demonstrated by Pulgar and Laude (1974). Plants subjected to treatments of

52°C for 2.5 hours or 46°C for 6.5 hours showed reductions in shoot number

and height within 7 days. The effect persisted during the next regrowth period,

and shoot lengths were 20% lower than in the controls even at 70 days after

treatment. Although roots were not visibly damaged, root dry weights were

slightly reduced.



C . WATER



I . Root Growth

Plant roots will not grow for any appreciable distance into dry soil, and the

extent to which they develop in moist soils depends on the supply of assimilate.

Janson (1975b) showed that, in a climate subject to drought, herbage yield, root

weight, and root depth during the establishment year were linearly related to the

amount of irrigation water, irrespective of time, frequency, or rate of application. The results indicate first that in the coarse free-draining shingle used in this

trial, root growth is stimulated by moist, not dry, conditions, and second that

the plant is able to take full advantage of water supplies as they become

available. With established plants grown in a fine sandy loam of bulk density

1.61, Bennett and Doss (1960) obtained no consistent relation between root

weight and soil moisture, but found that effective rooting depth was greater at

low soil moisture levels. It is evident that no simple generalization is possible,

and that such factors as soil penetrability and water-holding capacity must be

taken into consideration.



2. Water Uptake

In considering water extraction by the plant, it is useful to start from the

premise that uptake from the soil is directly proportional to the root density and

to the difference in water potential between root xylem and soil in any given



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K. R. CHRISTIAN



region (Bahrani and Taylor, 1961;Kohl and Kolar, 1976). In addition, soil water

conductivity may be expected to become limiting at low water potentials. There

remains considerable doubt concerning the measured values of plant water

potential, and it has been recently reported that levels below -20 bar may

commonly occur in alfalfa (Cary and Wright, 1971; Kohl and Kolar, 1976).

In fine textured soils, the great majority of the roots are in the top 6-12

inches, in the best position to encounter incoming water from rainfall and

irrigation. It is therefore usually observed that soil water in this region is

removed much more rapidly than at greater depths (Bennett and DOSS,1963;

Lucey and Tesar, 1955). Alfalfa is able to deplete the surface layers just as

rapidly as other species, but because of its deeper rooting system it extracts

water from lower levels during dry periods (Chamblee, 1958b; Van Riper, 1964).

In sandy soils, water is likely to be more evenly extracted at all depths. Under

moderate to high saline conditions, alfalfa removes water at depth at tensions

well below -15 bar (Brun and Worcester, 1975).

At low temperatures, water uptake may become limiting. Ehrler (1 963) found

that, compared with rates above 20"C, water absorption was reduced by 20% at

10" and by 70% at 5°C. There were no interactions between contrasting varieties

and temperatures.

3. Plant Growth and Water Use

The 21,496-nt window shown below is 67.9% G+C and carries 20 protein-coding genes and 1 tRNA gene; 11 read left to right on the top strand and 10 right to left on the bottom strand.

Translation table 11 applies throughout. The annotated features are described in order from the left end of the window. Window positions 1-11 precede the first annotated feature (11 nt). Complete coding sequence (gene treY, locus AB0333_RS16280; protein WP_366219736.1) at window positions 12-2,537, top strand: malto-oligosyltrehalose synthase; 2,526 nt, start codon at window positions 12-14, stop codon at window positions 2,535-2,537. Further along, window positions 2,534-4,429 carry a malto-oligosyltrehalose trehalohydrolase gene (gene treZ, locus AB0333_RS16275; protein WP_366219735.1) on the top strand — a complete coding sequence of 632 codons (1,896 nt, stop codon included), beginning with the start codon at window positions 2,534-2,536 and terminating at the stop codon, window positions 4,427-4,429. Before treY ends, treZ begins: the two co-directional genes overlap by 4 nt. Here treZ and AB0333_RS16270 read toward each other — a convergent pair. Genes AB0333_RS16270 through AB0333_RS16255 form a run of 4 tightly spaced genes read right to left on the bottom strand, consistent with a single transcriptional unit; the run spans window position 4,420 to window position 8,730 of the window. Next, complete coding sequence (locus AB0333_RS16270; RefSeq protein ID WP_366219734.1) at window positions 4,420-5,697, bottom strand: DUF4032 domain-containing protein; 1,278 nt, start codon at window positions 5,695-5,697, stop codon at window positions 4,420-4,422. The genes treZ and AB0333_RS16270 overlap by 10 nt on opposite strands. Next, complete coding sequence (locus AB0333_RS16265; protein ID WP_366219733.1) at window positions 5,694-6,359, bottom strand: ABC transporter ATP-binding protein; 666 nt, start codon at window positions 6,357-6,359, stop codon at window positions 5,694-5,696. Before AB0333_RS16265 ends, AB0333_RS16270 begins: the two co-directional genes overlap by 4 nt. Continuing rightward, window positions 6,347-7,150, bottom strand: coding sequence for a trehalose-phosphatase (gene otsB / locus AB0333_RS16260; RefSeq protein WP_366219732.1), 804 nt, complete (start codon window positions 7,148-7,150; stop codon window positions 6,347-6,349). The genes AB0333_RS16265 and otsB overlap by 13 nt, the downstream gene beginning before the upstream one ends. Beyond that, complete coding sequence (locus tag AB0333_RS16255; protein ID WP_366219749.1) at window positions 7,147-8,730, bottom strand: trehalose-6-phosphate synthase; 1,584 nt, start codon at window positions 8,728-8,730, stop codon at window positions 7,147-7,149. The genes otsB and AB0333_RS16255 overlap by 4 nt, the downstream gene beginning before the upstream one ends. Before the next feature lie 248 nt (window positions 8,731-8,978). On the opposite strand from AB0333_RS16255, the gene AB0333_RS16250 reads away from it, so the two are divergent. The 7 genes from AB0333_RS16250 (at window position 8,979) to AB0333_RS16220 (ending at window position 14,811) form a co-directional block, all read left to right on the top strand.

If water uptake were the only consideration, plant growth would be greatest

when the soil was at field capacity (100% water availability), but would show

little reduction until the soil water potential reached a value of about -2 bar

(Kemper and Amemiya, 1957). Since this figure may correspond to less than

25% water availability in sand and more than 75% in clay, it is hardly surprising

that trials in which stands have been irrigated at various levels of soil water

availability have yielded such different results (Bourget and Carson, 1962; Hobbs

et al., 1963; Bezeau and Sonmor, 1964; Peyremorte et al., 1971). The additional

complication of excess water supply will be discussed later.

Alfalfa has acquired the reputation of being an extravagant consumer of water,

despite considerable evidence that this is an unbalanced verdict. Trials in a

number of regions have shown that daily consumptive use is similar to that of

other crops in which full ground cover is established (Fredricksen, 1938; Halkias

et al., 1955; Krogman and Lutwick, 1961; Peck et aL, 1958; Bennett and Doss,

1963; Szeicz et aL, 1969). Various workers have concluded that annual water

use depends not so much on species as on length of growing season, proportion

of ground cover, rooting depth, and crop yield (Chamblee, 1958b;Krogman and

Lutwick, 1961; Sonmor, 1963; Tadmor et al., 1966). During the dry summer

months, water consumption by actively growing alfalfa may be similar to that of

dormant or semidormant species (Snaydon, 1972~).



ENVIRONMENTAL EFFECTS ON ALFALFA GROWTH



20 1



During the spring, water demands are comparatively low, and it is usually only

during periods when potential evaporation rates are high and growth rates low

that water losses become excessive. Yields often decline with successive harvests

during the season to a much greater extent than evapotranspiration, with water

requirement (weight of water used per weight of dry matter produced) being

almost doubled (Cohen and Strickling, 1968; Vorhees and Holt, 1969; Daigger et

al., 1970). Hanson (1967) reported that both yields and water-use efficiencies

were higher on frequently irrigated plots, and that consumptive use was greatest